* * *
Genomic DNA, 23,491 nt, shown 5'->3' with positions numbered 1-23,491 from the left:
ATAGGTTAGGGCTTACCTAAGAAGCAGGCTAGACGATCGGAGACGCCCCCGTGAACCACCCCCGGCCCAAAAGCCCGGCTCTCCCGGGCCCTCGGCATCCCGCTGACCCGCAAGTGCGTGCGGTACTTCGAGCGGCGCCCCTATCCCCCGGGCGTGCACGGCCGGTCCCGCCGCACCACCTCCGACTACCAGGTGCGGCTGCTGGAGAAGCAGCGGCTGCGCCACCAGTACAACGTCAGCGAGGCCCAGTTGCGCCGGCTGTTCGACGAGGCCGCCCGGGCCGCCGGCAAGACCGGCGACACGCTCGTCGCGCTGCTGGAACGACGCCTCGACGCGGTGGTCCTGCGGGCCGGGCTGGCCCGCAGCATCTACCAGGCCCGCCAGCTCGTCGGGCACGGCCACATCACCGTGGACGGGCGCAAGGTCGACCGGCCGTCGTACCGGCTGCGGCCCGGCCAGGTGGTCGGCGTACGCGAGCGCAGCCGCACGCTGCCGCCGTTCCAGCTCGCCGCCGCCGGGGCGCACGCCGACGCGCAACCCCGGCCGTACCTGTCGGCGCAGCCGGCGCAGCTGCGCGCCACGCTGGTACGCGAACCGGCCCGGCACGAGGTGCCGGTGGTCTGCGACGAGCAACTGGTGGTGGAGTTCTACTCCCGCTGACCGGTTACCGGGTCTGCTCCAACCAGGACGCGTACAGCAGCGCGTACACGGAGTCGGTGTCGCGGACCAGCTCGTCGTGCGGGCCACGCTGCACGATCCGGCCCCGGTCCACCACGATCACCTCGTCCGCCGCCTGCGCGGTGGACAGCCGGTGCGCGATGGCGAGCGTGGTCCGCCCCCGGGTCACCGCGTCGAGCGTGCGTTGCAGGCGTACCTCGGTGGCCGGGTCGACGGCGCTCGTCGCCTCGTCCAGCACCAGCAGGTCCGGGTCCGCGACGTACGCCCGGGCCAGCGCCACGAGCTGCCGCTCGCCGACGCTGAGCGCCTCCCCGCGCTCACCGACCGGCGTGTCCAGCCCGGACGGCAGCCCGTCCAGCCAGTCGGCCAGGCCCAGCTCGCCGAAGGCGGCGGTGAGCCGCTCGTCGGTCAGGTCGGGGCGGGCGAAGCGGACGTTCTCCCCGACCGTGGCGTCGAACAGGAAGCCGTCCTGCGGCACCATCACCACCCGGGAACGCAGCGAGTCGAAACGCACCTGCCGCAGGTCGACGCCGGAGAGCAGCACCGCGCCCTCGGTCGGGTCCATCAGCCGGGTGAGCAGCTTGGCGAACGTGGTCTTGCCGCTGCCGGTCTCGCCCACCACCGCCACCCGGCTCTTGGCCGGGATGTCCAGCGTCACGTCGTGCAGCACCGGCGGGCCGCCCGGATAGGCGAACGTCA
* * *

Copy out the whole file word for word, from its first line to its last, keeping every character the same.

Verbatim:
Genomic DNA, 23,491 nt, shown 5'->3' with positions numbered 1-23,491 from the left:
ATAGGTTAGGGCTTACCTAAGAAGCAGGCTAGACGATCGGAGACGCCCCCGTGAACCACCCCCGGCCCAAAAGCCCGGCTCTCCCGGGCCCTCGGCATCCCGCTGACCCGCAAGTGCGTGCGGTACTTCGAGCGGCGCCCCTATCCCCCGGGCGTGCACGGCCGGTCCCGCCGCACCACCTCCGACTACCAGGTGCGGCTGCTGGAGAAGCAGCGGCTGCGCCACCAGTACAACGTCAGCGAGGCCCAGTTGCGCCGGCTGTTCGACGAGGCCGCCCGGGCCGCCGGCAAGACCGGCGACACGCTCGTCGCGCTGCTGGAACGACGCCTCGACGCGGTGGTCCTGCGGGCCGGGCTGGCCCGCAGCATCTACCAGGCCCGCCAGCTCGTCGGGCACGGCCACATCACCGTGGACGGGCGCAAGGTCGACCGGCCGTCGTACCGGCTGCGGCCCGGCCAGGTGGTCGGCGTACGCGAGCGCAGCCGCACGCTGCCGCCGTTCCAGCTCGCCGCCGCCGGGGCGCACGCCGACGCGCAACCCCGGCCGTACCTGTCGGCGCAGCCGGCGCAGCTGCGCGCCACGCTGGTACGCGAACCGGCCCGGCACGAGGTGCCGGTGGTCTGCGACGAGCAACTGGTGGTGGAGTTCTACTCCCGCTGACCGGTTACCGGGTCTGCTCCAACCAGGACGCGTACAGCAGCGCGTACACGGAGTCGGTGTCGCGGACCAGCTCGTCGTGCGGGCCACGCTGCACGATCCGGCCCCGGTCCACCACGATCACCTCGTCCGCCGCCTGCGCGGTGGACAGCCGGTGCGCGATGGCGAGCGTGGTCCGCCCCCGGGTCACCGCGTCGAGCGTGCGTTGCAGGCGTACCTCGGTGGCCGGGTCGACGGCGCTCGTCGCCTCGTCCAGCACCAGCAGGTCCGGGTCCGCGACGTACGCCCGGGCCAGCGCCACGAGCTGCCGCTCGCCGACGCTGAGCGCCTCCCCGCGCTCACCGACCGGCGTGTCCAGCCCGGACGGCAGCCCGTCCAGCCAGTCGGCCAGGCCCAGCTCGCCGAAGGCGGCGGTGAGCCGCTCGTCGGTCAGGTCGGGGCGGGCGAAGCGGACGTTCTCCCCGACCGTGGCGTCGAACAGGAAGCCGTCCTGCGGCACCATCACCACCCGGGAACGCAGCGAGTCGAAACGCACCTGCCGCAGGTCGACGCCGGAGAGCAGCACCGCGCCCTCGGTCGGGTCCATCAGCCGGGTGAGCAGCTTGGCGAACGTGGTCTTGCCGCTGCCGGTCTCGCCCACCACCGCCACCCGGCTCTTGGCCGGGATGTCCAGCGTCACGTCGTGCAGCACCGGCGGGCCGCCCGGATAGGCGAACGTCA